Flutterby™! : Dimensions of Darkness

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Dimensions of Darkness

2010-10-26 14:38:01.992051+00 by Dan Lyke 4 comments

This last weekend, Charlene and I flew out to Detroit where my sister picked us up for a visit to family in Whitehouse. Or at least that's what we told family, but the real reason was to visit Dimension of Darkness.

If you're not into the scene, it's a "haunt", not "haunted house", because it's not a house. But the transformation made to an empty storefront in a strip mall is pretty cool. The primary driver behind Dimension of Darkness is my sister Sara's husband Matt who, along with Autumn, a woman who has "gore" tattooed across her chest, a reference which has nothing to do with that particular inconvenient truth, and a few other partners have long wanted to create one of these.

And it's a hell of a lot of work. We went through almost as regular customers on Saturday, my parents and Sara were well enough recognized that the cast gave us slightly special treatment, but my real appreciation for the art of the thing came on Sunday when we went back over to help reset the space for that evening's festivities, and I got to see all that went into the place.

The lighting is all 12v LED, to allow spot lighting without having to have all the fixtures UL listed and every junction inspected. The place is laid out such that no point is more than 50 feet from any exit. Heat detectors on the ceilings, with the alarm system, a calm voice instructing visitors to "please move calmly to the nearest exit", on batteries. And the whole thing is constructed out of fire treated lumber (which is bright pink in its unpainted state, a circumstance that I'm told led to any number of hilarious exchanges with people watching from a nearby bar when they were building the place).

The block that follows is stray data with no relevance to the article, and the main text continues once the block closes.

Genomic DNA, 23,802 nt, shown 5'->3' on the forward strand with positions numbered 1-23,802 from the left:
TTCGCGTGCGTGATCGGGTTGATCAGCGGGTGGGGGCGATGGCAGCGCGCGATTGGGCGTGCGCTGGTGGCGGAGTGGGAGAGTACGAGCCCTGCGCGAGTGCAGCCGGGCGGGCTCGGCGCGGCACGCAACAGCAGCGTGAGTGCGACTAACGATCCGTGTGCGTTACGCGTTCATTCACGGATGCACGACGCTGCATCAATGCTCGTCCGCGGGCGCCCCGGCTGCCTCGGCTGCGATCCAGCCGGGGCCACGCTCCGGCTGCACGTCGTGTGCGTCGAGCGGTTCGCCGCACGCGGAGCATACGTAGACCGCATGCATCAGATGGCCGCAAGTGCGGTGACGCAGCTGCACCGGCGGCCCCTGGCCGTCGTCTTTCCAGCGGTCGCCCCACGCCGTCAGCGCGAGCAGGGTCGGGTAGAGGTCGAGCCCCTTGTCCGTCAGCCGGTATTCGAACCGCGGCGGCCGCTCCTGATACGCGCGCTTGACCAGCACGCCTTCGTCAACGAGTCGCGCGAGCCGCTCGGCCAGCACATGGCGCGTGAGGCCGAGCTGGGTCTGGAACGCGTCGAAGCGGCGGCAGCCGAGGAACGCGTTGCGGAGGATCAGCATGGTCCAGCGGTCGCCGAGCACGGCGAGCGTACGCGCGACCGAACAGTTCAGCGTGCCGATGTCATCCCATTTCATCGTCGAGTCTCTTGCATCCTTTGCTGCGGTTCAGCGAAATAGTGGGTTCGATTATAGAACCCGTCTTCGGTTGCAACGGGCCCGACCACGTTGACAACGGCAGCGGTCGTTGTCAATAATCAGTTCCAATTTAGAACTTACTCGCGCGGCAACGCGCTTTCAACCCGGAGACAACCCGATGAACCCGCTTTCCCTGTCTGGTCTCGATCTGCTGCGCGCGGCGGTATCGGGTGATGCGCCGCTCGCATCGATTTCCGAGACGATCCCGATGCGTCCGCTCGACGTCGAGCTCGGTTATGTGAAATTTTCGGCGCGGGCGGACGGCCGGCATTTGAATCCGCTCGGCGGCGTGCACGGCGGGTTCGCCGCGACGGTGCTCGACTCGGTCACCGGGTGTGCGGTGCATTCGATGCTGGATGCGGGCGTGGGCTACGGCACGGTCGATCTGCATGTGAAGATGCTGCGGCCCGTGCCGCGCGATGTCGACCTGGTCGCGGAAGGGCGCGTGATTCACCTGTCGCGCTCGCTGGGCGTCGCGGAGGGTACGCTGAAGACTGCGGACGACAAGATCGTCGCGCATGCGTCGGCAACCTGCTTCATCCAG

But as impressive as the planning for safety that went into the design and construction is building the place so that the cast of high energy goth kids banging their heads on the wall, and freaked out customers running headlong into places there aren't doors, only destroy the place to a state where it's possible to reconstruct it every day.

It's not really my scene, the demographics are targeted young and we were joking later about things that'd terrify the over 35 crowd (having mortgage payments leap out at you...), but it's really cool.

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comments in descending chronological order (reverse):

#Comment Re: made: 2010-10-27 15:16:34.156311+00 by: Dan Lyke

Oooh, that looks fun! I need to whip up a couple little basic servo controllers, there are a whole lot of projects that some basic 2 or 3 axis servo control could do, and I've got a bucket o' servos that I picked up as part of a buy at a garage sale recently.

#Comment Re: made: 2010-10-27 14:16:33.348443+00 by: ghasty

Yes, we're looking at a lot of automation but still want some old school sideshow freaks mixed in. This will definitly be on my project list: http://www.reghardware.com/2010/04/15/creepy_eyeball/

#Comment Re: made: 2010-10-26 17:59:47.502179+00 by: Dan Lyke

Yeah, Matt and crowd are very much in the "high energy actors make it happen" mode, where I'd want to focus on a narrative and a little more automation (although the need to bomb-proof the environment can't be overstated). There was one segment where the visitors squeeze down a hallway in between body bags, and boy if one or two of those body bags twitched as you walked past 'em there'd be some serious brown trousers moments.

(Though I'm told they've already had at least two literal brown trousers moments from visitors.)

And a friend of mine has been putting a lot of energy and effort into a Halloween party he's hosting next weekend, going the Edwardian mad science sort of direction. There are a number of things that would probably be hell to clear with a fire marshal (Jacob's ladders, Tesla coils, etc), but I could see getting involved in something mansion themed with eyes that follow you that goes for the quietly creepy...

#Comment Re: kewl made: 2010-10-26 16:59:41.240547+00 by: ghasty

The haunt industry is an amazing little venture. myself and a partner had planned a commercial haunt this year but missed a filing date with the county by a week to get it all okayed. Next year, dammit. http://CarnivalOfDoom.com

This season I've been hitting every haunt I could find (Atlanta's home to the #2 haunt (most years) at Netherworld that's a little too big for us to compete against but think our story telling and concept will set us apart from the "boo" factories.